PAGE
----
The beach is a frontier not only between water and solid ground, but also between the wild and the domestic. It is where sandyachters and kite buggyers share space with picnickers and sunbathers, in states of proximity and undress they would never tolerate in their ordinary lives. As a self-policing community, the beach also condones a certain amount of low-level lawlessness, from nicking boulders for garden water features to scavenging for Nike trainers in the cargo ship containers that occasionally wash up on the southwest coast. Even Ian McEwan admitted to liberating a few pebbles from Chesil Beach, although he later returned them at the invitation of Weymouth and Portland Borough Council.

Deakin admired beaches as places where social hierarchies and arcane rules are temporarily suspended. So I imagine he would have disliked the current fashion, in newspaper travel supplements, for listing our “best” beaches. This trend for grading beaches began with conservation societies worrying about sea pollution. But it has become a beauty contest, as resorts compete over things like wave size and sandcastle build-ability. Some of this is less to do with the beaches themselves than the accident of location. Resorts that are within second-home distance of London’s middle classes tend to emphasise the clean minimalism of their beaches, because that is what appeals to busy professionals and downshifters. A side-effect has been the decade-long property boom in beach huts, which are disproportionately on the south and east coasts, and are now undergoing their own version of the house-price crash. The struggling seaside resorts in my own area of the northwest, like Blackpool, Morecambe and New Brighton, rely instead on council-led regeneration plans for casinos, outdoor lidos and refurbished Art Deco hotels, and don’t go on about their beaches so much.

Contrary to some reports, the recent Policy Exchange publication, Cities Unlimited, does not write off all the regeneration schemes in the north. It is fairly optimistic about inland cities like Manchester and Leeds, and gloomiest about coastal towns like Liverpool, Hull and Blackpool. In a motorway-based economy, it argues, these places are literally at the end of the road. Cities Unlimited is an anti-coast manifesto. All the places it commends for being well-connected, like Corby, Daventry and Oxford, are miles from a beach.

Fortunately, the beach has no truck with neo-liberal economics, or indeed beauty contests. Almost everywhere on the coast has a serviceable beach nearby, assuming you can refrain from giving the sand a star rating. And I will happily trade living in a motorway hub for living as I do within 10 minutes’ drive of Crosby beach. On late summer evenings when the day-trippers have gone, there is no one else about except some naked, cast-iron men staring out across Liverpool Bay. Anthony Gormley’s rusty artwork, Another Place, is a reminder that, even on a deserted beach, people have left their mark.

Saturday, 23 June 2012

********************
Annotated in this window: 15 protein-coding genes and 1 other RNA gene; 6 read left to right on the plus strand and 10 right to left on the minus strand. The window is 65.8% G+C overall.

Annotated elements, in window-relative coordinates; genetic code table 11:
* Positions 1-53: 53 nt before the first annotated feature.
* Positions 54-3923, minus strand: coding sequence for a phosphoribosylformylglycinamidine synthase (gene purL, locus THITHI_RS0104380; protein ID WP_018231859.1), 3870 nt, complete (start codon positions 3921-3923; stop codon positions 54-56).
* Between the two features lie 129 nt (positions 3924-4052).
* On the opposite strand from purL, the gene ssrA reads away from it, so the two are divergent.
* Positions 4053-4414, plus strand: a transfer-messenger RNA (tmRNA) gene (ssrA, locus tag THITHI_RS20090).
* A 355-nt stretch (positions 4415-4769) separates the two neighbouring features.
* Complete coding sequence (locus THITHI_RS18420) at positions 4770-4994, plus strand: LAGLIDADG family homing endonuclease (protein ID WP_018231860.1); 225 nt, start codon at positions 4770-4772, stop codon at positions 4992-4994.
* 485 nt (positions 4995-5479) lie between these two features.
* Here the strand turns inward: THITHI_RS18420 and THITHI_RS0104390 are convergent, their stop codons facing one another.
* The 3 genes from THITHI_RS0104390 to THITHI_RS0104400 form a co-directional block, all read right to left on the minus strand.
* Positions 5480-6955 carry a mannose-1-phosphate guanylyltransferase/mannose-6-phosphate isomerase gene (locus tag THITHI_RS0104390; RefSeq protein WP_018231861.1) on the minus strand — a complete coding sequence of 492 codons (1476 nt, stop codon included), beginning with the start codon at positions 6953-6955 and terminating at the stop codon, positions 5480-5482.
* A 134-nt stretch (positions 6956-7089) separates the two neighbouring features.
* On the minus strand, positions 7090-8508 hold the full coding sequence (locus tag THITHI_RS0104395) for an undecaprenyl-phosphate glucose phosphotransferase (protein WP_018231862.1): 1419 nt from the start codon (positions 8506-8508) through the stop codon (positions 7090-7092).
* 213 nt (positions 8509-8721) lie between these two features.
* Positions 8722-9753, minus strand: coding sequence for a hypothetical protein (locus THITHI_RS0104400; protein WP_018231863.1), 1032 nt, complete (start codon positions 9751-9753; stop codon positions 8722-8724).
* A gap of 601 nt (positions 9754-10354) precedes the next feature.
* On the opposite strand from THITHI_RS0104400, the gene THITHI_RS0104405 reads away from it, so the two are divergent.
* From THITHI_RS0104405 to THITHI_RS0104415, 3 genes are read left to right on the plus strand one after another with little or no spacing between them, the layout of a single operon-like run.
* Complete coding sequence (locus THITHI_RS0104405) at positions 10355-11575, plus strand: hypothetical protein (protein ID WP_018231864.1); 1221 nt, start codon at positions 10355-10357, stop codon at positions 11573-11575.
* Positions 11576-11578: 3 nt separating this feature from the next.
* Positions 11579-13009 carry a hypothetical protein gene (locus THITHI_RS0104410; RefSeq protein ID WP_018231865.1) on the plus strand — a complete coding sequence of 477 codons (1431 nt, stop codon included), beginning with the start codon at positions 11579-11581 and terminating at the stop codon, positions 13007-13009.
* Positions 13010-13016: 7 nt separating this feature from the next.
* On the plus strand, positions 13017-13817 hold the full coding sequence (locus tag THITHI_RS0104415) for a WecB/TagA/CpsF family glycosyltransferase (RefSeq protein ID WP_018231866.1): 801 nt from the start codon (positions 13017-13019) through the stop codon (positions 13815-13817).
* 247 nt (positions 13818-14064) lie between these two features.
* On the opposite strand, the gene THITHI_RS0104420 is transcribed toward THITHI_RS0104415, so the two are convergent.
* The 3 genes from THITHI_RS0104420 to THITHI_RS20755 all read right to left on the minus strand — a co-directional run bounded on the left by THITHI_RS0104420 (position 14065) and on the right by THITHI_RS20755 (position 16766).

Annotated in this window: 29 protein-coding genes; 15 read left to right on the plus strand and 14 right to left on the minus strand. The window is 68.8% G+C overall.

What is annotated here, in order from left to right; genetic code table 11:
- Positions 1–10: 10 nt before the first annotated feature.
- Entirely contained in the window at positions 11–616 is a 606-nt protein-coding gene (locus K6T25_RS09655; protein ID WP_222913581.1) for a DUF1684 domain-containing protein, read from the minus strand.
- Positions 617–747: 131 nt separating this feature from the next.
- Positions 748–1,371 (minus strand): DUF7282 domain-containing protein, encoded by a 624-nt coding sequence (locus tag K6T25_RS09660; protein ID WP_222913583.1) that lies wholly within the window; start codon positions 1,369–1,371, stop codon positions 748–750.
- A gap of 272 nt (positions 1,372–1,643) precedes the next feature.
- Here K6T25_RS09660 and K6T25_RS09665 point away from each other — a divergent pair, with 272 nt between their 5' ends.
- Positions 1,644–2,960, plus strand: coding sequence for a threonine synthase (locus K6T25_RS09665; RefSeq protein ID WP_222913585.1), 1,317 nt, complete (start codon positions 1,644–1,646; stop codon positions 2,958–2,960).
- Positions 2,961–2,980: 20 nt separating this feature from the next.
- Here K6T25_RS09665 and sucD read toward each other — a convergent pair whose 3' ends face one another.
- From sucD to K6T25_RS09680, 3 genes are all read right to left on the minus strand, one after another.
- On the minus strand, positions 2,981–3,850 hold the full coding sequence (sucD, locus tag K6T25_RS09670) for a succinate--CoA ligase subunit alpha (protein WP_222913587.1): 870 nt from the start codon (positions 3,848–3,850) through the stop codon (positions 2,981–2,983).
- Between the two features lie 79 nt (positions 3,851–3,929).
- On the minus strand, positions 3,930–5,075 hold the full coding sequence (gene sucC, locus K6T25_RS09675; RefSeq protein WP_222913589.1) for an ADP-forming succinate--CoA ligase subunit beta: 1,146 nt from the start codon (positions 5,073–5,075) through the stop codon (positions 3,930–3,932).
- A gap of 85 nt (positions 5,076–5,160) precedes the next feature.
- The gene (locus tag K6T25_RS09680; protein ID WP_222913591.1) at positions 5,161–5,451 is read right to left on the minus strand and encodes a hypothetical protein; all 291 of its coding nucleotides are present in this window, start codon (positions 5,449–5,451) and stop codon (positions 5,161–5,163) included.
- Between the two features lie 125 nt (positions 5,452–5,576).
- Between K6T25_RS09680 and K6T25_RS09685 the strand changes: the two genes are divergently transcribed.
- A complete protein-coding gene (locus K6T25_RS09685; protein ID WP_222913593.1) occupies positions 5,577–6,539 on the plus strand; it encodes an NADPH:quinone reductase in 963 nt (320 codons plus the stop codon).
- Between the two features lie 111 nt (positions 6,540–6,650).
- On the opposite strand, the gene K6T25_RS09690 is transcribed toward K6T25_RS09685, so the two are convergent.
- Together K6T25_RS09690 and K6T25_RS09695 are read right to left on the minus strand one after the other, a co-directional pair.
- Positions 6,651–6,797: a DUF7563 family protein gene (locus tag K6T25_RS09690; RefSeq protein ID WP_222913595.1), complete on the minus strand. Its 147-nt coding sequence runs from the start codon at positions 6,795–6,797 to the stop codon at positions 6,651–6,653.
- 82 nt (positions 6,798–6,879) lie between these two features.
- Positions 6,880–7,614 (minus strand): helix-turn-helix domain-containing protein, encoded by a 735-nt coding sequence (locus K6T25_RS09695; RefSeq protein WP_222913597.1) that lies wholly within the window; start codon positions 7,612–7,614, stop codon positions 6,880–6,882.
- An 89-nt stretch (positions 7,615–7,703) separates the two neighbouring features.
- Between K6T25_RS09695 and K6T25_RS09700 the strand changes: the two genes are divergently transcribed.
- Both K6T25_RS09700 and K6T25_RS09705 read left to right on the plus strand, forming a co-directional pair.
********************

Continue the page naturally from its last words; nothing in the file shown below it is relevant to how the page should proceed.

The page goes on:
A year on the beach

Having been wrongly accused last week of never having been to Deptford, I've been steering clear of urban planning politics this week and heading for the beach. It is June, after all, even though this month is rapidly disappearing down a drain. I've been reading Strands: A Year of Discoveries on the Beach, a new book by Jean Sprackland, a poet who lives, or lived, not far from me, near Ainsdale Sands, between Southport and Formby Point. Over the course of a year, Sprackland simply walks on the beach near her home and tells us what she finds and sees.

There is some lovely stuff in it, with a particularly brilliant section about messages in bottles, sent to no one in particular across 'the mother of all dead letter boxes: the sea'. It is also salutary to learn that 'caffeine levels are so high in some coastal areas that it's used as a marker to determine general water quality'. And I learnt a lot about a science I had never even heard of: Flotsametrics. In his book Flotsametrics and the Floating world (2009), Curtis Ebbesmeyer explores the science behind the complex and unlikely journeys taken by ocean debris like driftwood, messages in bottles, corpses and derelict ships, as well as 'the Great Sneaker spill' - when thousands of lost-overboard Nike training shoes ended up on distant shores. Apparently, 'murderers often underestimate the strength and complexity of currents and tidal systems, a failure which has sabotaged many an otherwise "perfect" crime.'

Searching for some of Sprackland's poems, I found this suitably lyrical reworking of the everyday on her website:


Mattresses


Tipped down the embankment, they
sprawl like sloshed suburban wives,

buckled and split, slashed by rain,
moulded by bodies dead or disappeared
and reeking with secrets.


A lineside museum of sleep and sex,
an archive of thrills and emissions,
the histories of half-lives
spent hiding in the dark.


Arthritic iron frames might still be worth a bit,
but never that pink quilted headboard,
naked among thistles, relic
of some reckless beginning, testament


to the usual miracle: the need to be close,
however it stains and bruises.


from Tilt (Cape, 2007)

Saturday, 16 June 2012

The story of our streets


I wrote this for the Guardian's Comment is Free site yesterday:

In 1886, Charles Booth and his researchers began walking round London, working on a famous social survey that would take the next 17 years and span as many volumes. The colour-coded maps he charted, with social divisions delineated in reds and blacks, represent some of the earliest “infographics”, a powerful visual primer on poverty and deprivation. The London School of Economics is shortly to launch a mobile app of Booth’s poverty maps, so anyone in London will be able to plot their location on the maps and see how it has changed over the last century and a half. Among the streets Booth and his assistants wandered was Deptford High Street, thriving in Booth’s time and now one of the poorest shopping streets in London – a jumble of bookies, pawnbrokers and pound shops.